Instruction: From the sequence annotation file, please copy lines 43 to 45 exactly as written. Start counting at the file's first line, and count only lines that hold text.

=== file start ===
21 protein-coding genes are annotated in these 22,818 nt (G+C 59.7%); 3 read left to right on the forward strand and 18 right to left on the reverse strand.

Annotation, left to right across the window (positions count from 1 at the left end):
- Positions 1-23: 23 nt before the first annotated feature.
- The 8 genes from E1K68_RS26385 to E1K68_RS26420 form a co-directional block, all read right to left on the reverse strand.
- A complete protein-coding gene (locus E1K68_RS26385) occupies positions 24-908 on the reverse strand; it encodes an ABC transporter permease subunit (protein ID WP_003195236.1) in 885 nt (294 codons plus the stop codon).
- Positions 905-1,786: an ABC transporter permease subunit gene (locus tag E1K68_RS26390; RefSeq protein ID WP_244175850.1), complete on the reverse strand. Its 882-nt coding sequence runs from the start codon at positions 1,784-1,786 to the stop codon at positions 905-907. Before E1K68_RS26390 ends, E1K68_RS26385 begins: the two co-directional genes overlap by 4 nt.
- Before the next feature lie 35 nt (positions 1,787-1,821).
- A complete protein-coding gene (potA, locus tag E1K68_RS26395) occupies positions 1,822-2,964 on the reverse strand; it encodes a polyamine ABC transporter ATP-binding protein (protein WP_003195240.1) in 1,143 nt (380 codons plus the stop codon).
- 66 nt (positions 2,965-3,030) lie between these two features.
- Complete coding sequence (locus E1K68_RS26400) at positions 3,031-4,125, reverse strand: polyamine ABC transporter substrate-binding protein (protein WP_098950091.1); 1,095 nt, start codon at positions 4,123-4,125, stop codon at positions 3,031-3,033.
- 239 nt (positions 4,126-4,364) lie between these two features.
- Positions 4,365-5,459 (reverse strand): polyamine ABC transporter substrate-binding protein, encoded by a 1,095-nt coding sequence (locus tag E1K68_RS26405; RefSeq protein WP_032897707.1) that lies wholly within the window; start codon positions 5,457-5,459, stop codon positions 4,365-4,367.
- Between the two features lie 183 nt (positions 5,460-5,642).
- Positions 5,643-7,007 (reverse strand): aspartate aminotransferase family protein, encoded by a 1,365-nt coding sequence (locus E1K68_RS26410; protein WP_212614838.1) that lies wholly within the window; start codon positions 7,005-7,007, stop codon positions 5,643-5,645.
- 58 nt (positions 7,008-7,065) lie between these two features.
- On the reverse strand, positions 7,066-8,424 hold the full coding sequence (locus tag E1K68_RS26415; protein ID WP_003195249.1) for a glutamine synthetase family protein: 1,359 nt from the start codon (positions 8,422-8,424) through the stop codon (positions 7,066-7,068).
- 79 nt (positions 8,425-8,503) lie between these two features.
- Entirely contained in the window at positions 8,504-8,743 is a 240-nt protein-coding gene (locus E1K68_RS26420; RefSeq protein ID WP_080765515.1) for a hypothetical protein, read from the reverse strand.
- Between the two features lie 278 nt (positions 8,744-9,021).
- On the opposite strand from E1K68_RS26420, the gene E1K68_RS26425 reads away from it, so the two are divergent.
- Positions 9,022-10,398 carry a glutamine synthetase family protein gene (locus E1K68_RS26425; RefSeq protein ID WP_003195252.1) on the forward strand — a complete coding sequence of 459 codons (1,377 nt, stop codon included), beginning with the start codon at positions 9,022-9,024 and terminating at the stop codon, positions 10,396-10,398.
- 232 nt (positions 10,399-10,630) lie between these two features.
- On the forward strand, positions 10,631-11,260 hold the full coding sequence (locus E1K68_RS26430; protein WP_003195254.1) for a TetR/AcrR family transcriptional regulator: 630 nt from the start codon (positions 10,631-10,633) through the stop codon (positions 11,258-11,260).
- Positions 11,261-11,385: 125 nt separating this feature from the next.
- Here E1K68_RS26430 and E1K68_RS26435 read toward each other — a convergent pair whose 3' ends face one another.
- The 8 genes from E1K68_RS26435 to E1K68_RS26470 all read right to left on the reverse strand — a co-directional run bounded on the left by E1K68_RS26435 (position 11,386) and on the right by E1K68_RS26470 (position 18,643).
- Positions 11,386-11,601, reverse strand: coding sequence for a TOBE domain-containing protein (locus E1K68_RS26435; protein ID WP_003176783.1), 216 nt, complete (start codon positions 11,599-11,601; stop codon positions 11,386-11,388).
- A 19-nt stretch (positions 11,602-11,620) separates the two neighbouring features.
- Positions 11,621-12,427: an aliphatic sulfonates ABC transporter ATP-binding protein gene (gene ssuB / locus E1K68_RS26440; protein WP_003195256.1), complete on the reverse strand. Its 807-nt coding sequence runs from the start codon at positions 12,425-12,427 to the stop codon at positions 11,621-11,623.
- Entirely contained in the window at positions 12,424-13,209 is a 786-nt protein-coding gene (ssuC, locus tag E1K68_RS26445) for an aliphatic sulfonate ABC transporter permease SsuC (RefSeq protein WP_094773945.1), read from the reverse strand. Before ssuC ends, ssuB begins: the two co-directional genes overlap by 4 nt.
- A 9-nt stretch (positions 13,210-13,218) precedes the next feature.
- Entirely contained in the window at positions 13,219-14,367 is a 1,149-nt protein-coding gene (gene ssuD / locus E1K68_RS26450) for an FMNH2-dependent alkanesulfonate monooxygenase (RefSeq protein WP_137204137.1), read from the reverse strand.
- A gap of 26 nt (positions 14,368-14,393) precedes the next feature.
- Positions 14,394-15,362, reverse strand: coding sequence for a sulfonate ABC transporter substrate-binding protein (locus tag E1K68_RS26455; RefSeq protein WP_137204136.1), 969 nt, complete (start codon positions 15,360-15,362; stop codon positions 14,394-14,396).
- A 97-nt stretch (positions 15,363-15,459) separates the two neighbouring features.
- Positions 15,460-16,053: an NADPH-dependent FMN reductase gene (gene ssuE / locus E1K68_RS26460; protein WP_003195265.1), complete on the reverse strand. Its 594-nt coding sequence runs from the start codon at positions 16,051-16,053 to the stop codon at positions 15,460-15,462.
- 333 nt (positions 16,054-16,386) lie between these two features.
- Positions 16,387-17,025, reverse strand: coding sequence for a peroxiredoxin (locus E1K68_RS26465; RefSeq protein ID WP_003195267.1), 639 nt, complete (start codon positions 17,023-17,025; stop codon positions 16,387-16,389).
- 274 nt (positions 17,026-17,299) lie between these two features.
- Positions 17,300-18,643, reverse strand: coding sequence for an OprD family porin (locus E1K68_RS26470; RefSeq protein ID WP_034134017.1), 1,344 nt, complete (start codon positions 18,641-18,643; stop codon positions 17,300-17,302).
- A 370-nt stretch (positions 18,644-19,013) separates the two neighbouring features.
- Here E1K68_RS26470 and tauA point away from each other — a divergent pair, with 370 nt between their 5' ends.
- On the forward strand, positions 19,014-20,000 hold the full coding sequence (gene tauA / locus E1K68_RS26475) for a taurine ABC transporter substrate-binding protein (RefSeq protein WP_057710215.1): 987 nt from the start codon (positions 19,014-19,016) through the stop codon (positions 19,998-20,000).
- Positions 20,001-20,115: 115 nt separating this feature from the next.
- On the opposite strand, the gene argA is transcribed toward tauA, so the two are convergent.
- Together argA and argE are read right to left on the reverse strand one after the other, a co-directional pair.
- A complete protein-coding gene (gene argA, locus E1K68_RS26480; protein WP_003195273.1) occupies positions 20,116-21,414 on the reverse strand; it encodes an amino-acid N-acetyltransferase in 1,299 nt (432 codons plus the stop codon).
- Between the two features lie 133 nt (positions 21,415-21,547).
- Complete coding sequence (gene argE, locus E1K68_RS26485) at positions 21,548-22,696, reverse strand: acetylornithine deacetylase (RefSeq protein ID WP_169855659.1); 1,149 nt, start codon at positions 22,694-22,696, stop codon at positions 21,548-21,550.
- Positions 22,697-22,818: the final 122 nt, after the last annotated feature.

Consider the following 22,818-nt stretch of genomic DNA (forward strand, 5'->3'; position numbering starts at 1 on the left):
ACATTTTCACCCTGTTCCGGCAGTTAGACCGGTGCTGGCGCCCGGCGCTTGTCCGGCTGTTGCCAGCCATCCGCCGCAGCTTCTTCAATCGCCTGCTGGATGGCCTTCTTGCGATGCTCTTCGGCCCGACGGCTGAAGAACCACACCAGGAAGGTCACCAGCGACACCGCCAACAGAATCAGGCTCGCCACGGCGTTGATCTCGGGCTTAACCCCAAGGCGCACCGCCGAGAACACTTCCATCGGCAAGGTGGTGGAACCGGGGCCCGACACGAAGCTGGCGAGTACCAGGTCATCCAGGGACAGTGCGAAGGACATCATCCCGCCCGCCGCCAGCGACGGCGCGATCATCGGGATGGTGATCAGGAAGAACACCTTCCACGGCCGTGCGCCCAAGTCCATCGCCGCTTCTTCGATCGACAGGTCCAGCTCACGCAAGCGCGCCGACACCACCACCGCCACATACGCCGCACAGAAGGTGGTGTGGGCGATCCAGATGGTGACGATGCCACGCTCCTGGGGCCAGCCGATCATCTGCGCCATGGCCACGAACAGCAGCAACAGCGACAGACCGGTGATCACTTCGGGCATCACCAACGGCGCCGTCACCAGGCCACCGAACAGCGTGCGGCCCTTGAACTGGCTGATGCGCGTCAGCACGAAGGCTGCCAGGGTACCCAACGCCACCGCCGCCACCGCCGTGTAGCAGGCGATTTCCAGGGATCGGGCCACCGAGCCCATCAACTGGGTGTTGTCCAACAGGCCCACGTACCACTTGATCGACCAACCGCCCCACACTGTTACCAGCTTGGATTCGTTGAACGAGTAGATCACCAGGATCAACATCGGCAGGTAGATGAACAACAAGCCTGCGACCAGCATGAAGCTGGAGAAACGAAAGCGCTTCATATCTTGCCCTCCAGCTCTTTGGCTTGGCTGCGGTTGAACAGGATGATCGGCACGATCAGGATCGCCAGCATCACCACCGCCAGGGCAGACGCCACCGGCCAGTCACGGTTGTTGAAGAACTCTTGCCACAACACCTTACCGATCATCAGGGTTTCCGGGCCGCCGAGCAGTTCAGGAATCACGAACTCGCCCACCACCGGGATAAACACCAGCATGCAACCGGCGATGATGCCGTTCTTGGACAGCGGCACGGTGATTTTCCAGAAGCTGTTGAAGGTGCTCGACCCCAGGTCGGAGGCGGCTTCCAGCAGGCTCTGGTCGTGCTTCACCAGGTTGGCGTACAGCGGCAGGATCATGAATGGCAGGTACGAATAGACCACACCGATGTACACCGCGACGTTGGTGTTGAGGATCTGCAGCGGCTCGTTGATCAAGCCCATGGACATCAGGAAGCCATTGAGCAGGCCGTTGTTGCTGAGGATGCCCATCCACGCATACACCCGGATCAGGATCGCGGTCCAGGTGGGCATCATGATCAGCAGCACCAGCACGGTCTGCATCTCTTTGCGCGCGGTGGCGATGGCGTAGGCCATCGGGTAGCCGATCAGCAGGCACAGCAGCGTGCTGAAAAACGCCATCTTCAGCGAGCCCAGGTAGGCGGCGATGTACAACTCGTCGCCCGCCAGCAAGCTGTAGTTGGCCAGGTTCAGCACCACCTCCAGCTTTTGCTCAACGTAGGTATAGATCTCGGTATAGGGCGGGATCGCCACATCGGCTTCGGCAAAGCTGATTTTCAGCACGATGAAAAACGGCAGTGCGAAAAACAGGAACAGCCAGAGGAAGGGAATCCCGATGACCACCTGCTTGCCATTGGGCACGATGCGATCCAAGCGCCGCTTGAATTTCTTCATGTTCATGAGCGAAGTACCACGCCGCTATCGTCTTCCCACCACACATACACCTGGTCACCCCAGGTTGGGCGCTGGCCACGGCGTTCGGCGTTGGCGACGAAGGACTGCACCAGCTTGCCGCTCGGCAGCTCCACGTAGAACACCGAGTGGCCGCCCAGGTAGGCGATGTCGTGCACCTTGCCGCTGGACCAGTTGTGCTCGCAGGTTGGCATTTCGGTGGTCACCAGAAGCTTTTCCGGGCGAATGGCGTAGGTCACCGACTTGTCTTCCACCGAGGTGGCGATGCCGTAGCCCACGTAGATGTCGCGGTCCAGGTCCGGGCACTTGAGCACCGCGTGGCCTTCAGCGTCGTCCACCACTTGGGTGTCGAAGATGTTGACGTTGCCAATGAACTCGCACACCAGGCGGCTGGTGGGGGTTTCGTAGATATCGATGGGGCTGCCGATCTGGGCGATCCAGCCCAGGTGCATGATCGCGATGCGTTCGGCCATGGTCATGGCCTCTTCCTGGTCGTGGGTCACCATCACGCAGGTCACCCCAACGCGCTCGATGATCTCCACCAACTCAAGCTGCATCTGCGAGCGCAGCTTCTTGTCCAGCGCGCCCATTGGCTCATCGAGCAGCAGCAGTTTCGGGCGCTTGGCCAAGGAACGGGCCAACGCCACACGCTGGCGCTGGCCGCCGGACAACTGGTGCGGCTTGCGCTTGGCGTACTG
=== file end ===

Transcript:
- On the forward strand, positions 19,014-20,000 hold the full coding sequence (gene tauA / locus E1K68_RS26475) for a taurine ABC transporter substrate-binding protein (RefSeq protein WP_057710215.1): 987 nt from the start codon (positions 19,014-19,016) through the stop codon (positions 19,998-20,000).
- Positions 20,001-20,115: 115 nt separating this feature from the next.
- On the opposite strand, the gene argA is transcribed toward tauA, so the two are convergent.